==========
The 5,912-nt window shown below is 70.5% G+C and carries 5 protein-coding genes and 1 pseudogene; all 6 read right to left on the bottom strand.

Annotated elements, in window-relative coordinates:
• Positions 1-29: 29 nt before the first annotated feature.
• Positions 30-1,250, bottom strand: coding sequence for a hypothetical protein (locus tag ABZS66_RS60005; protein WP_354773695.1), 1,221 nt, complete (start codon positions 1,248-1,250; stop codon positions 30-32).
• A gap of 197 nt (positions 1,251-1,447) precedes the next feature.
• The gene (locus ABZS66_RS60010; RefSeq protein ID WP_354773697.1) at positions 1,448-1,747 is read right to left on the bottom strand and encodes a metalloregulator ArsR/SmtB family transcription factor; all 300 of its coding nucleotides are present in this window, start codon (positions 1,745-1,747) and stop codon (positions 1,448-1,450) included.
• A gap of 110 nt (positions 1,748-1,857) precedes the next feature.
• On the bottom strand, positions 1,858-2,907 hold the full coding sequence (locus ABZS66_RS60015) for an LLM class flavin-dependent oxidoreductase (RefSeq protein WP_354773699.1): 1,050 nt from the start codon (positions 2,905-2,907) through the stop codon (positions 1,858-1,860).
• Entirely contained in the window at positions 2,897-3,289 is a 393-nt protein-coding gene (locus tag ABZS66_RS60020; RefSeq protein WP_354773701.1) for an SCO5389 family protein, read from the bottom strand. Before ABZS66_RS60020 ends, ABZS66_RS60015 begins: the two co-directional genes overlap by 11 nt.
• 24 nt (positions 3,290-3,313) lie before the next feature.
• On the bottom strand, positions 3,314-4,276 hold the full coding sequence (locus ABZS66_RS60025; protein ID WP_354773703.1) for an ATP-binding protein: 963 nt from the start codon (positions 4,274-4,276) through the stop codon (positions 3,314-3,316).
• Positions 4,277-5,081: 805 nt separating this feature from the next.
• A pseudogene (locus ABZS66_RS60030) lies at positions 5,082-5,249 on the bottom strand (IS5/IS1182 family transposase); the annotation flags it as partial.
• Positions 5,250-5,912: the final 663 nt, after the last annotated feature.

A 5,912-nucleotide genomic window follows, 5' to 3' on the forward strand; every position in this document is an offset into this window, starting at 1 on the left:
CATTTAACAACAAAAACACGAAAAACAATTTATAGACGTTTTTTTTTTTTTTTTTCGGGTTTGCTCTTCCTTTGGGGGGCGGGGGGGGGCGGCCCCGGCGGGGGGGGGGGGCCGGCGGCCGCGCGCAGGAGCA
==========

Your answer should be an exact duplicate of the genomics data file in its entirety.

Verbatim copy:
The 5,912-nt window shown below is 70.5% G+C and carries 5 protein-coding genes and 1 pseudogene; all 6 read right to left on the bottom strand.

Annotated elements, in window-relative coordinates:
• Positions 1-29: 29 nt before the first annotated feature.
• Positions 30-1,250, bottom strand: coding sequence for a hypothetical protein (locus tag ABZS66_RS60005; protein WP_354773695.1), 1,221 nt, complete (start codon positions 1,248-1,250; stop codon positions 30-32).
• A gap of 197 nt (positions 1,251-1,447) precedes the next feature.
• The gene (locus ABZS66_RS60010; RefSeq protein ID WP_354773697.1) at positions 1,448-1,747 is read right to left on the bottom strand and encodes a metalloregulator ArsR/SmtB family transcription factor; all 300 of its coding nucleotides are present in this window, start codon (positions 1,745-1,747) and stop codon (positions 1,448-1,450) included.
• A gap of 110 nt (positions 1,748-1,857) precedes the next feature.
• On the bottom strand, positions 1,858-2,907 hold the full coding sequence (locus ABZS66_RS60015) for an LLM class flavin-dependent oxidoreductase (RefSeq protein WP_354773699.1): 1,050 nt from the start codon (positions 2,905-2,907) through the stop codon (positions 1,858-1,860).
• Entirely contained in the window at positions 2,897-3,289 is a 393-nt protein-coding gene (locus tag ABZS66_RS60020; RefSeq protein WP_354773701.1) for an SCO5389 family protein, read from the bottom strand. Before ABZS66_RS60020 ends, ABZS66_RS60015 begins: the two co-directional genes overlap by 11 nt.
• 24 nt (positions 3,290-3,313) lie before the next feature.
• On the bottom strand, positions 3,314-4,276 hold the full coding sequence (locus ABZS66_RS60025; protein ID WP_354773703.1) for an ATP-binding protein: 963 nt from the start codon (positions 4,274-4,276) through the stop codon (positions 3,314-3,316).
• Positions 4,277-5,081: 805 nt separating this feature from the next.
• A pseudogene (locus ABZS66_RS60030) lies at positions 5,082-5,249 on the bottom strand (IS5/IS1182 family transposase); the annotation flags it as partial.
• Positions 5,250-5,912: the final 663 nt, after the last annotated feature.

A 5,912-nucleotide genomic window follows, 5' to 3' on the forward strand; every position in this document is an offset into this window, starting at 1 on the left:
CATTTAACAACAAAAACACGAAAAACAATTTATAGACGTTTTTTTTTTTTTTTTTCGGGTTTGCTCTTCCTTTGGGGGGCGGGGGGGGGCGGCCCCGGCGGGGGGGGGGGGCCGGCGGCCGCGCGCAGGAGCA